What Career Episode topics are suitable for Chemical Engineers migrating to Australia?
Chemical engineers often work with either unit operations (where physical changes take place, such as distillation or evaporation) or unit processes (where chemical changes take place, such as oxidation or reduction reactions). You can focus on any or both of these two aspects in your career episodes. Since you have to write three career episodes, you can pick up projects or jobs you have worked on during three distinct periods of your academic and career journey and show how your skills have grown over the period.
When you write about any topic, you should be able to throw light on the specific principles and processes you used in the project with concrete examples of what you did. You should be able to back each claim with the documentary evidence if required by the EA. If you have worked with raw materials, you may talk about how you determined which material is best suited for the process, how much material will be needed, how to reduce waste, and how to process them to achieve the desired results.
If you have worked on setting up a lean manufacturing process to increase efficiency and reduce waste, you may discuss it in one of your career episodes. You may also mention the chemical engineering equipment you have worked with, how you used them, and the latest industry trends or practices you are aware of. If you have interacted with colleagues or dealt with vendors or clients as a Chemical Engineering expert to discuss different aspects of a project or to negotiate with them, you can mention that in one of your career episodes too.
The Chemical Engineering Career Episode Format
You need to write career episodes in the first person and singular form. Here are some examples of sentences you can use in your career episode:
I calculated and procured the raw material the company needed to prepare the target amount of the finished product.
- I applied ‘just in time’ philosophy to manage time and resources optimally.
- I applied lean manufacturing techniques, such as…
- I used _____________ and __________ separators to keep the individual chemicals from reacting with one another and __________ and ____________ absorbers to soak and analyze chemical gases.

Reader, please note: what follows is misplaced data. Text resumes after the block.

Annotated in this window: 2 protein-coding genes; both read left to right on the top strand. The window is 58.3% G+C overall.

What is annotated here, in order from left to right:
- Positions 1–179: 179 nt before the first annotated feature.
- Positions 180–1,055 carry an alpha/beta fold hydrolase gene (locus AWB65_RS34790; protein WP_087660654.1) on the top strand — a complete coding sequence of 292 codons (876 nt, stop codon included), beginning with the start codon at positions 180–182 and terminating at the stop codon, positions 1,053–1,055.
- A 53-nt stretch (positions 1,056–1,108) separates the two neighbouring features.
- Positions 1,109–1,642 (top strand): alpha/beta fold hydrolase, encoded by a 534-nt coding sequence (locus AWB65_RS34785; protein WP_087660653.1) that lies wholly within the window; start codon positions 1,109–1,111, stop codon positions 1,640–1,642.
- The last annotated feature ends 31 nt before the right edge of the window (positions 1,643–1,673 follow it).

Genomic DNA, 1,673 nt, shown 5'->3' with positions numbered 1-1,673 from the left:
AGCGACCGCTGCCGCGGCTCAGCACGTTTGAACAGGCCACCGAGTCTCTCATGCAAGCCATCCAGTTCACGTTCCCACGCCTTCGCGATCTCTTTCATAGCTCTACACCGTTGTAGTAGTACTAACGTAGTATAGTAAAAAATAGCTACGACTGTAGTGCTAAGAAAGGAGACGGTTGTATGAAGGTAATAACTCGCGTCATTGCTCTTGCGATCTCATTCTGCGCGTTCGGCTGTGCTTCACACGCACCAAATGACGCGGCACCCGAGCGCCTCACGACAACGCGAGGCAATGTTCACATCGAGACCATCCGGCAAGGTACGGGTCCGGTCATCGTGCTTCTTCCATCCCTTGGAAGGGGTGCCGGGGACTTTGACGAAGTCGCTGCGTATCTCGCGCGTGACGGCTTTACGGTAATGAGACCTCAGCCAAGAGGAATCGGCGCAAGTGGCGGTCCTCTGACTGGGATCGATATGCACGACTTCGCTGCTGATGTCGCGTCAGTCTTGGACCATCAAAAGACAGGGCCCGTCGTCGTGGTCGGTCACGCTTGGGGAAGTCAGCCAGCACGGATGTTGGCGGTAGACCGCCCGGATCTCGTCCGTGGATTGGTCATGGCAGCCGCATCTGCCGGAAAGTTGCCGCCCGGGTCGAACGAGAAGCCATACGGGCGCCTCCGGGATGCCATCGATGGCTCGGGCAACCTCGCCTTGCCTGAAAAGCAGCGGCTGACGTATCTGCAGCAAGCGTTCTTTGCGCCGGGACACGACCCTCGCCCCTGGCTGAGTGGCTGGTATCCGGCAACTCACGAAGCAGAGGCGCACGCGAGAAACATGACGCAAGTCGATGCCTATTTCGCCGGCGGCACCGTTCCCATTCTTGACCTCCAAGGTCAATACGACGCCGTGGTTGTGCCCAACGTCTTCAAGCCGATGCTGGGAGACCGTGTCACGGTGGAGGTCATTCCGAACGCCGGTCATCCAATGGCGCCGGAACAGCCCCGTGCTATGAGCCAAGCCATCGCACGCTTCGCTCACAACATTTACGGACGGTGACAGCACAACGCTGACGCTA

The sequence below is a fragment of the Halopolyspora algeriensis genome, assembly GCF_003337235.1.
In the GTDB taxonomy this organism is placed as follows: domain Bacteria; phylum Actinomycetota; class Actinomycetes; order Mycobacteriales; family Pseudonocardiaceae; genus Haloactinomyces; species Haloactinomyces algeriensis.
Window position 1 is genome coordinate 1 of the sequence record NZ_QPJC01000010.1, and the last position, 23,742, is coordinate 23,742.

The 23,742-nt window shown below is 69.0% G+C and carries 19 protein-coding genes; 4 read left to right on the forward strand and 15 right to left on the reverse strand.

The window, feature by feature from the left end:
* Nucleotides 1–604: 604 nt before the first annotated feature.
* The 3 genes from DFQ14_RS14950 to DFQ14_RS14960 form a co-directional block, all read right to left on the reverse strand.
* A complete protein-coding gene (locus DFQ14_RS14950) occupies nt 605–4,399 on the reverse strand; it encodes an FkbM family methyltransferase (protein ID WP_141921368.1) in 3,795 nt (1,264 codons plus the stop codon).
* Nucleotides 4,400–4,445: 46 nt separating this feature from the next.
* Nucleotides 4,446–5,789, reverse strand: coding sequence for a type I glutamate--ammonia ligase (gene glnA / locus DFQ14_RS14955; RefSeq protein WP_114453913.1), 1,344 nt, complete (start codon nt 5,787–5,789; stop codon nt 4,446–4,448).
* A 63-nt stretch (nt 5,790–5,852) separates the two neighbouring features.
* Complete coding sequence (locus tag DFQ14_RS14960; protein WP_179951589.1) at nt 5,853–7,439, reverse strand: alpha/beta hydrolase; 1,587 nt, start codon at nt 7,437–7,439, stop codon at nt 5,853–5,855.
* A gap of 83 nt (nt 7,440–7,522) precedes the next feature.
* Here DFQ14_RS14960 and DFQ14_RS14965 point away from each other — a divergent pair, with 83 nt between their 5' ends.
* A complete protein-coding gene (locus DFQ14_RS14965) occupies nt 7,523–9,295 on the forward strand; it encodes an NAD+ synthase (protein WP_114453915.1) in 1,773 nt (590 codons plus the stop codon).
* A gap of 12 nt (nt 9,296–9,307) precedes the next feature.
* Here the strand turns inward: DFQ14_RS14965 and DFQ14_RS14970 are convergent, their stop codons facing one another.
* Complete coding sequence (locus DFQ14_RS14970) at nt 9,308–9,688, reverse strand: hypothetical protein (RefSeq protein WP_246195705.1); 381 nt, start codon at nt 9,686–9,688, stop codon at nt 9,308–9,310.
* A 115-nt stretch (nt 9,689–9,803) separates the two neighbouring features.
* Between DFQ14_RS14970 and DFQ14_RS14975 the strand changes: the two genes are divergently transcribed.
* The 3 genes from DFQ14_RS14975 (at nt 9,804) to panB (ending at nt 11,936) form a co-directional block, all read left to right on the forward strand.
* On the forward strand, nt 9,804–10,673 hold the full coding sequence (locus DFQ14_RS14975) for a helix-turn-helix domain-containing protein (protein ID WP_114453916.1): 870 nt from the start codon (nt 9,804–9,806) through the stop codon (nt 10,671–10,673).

A career episode has four major elements:
In 100 words, you should describe the Chemical Engineering problem or project you will elaborate on in 1-2 lines, the university or organization you were working for at the time, and your job title.
In 200-250 words, you should mention your engineering project in greater detail, its defined targets or objectives, your position in the organizational chart, and your key responsibilities as defined in your job statement.
Personal Engineering activity is the area that tells the actual narrative of what tasks you did in a project or experience. You can write it in 500 to 1,000 words and include as many tasks of a Chemical Engineer as described in the ANZSCO 233111 code description.
The activities you describe may include:
- designing chemical process systems,
- planning process control systems (such as removing or separating components, testing fuels, handling and storing solids, liquids and gases, etc.),
- making sure that operating conditions are safe,
- maintaining and modifying equipment and processes to increase efficiency,
- determining materials and equipment to be used while making sure that they conform to specifications and are cost-effective,
- monitoring raw materials, product utilization, and pollution control issues,
- identifying malfunctions in chemical plants and taking remedial actions,
- working in laboratories to develop new materials and their fabrication procedures to reduce cost and improve performance,
- testing materials being sourced from different vendors, such as cement, ceramics, polymers, metals, etc., and
- identifying the causes of product rejection and finding solutions to any problems.
A career episode summary recapitulates everything in 50-100 words to help the invigilators.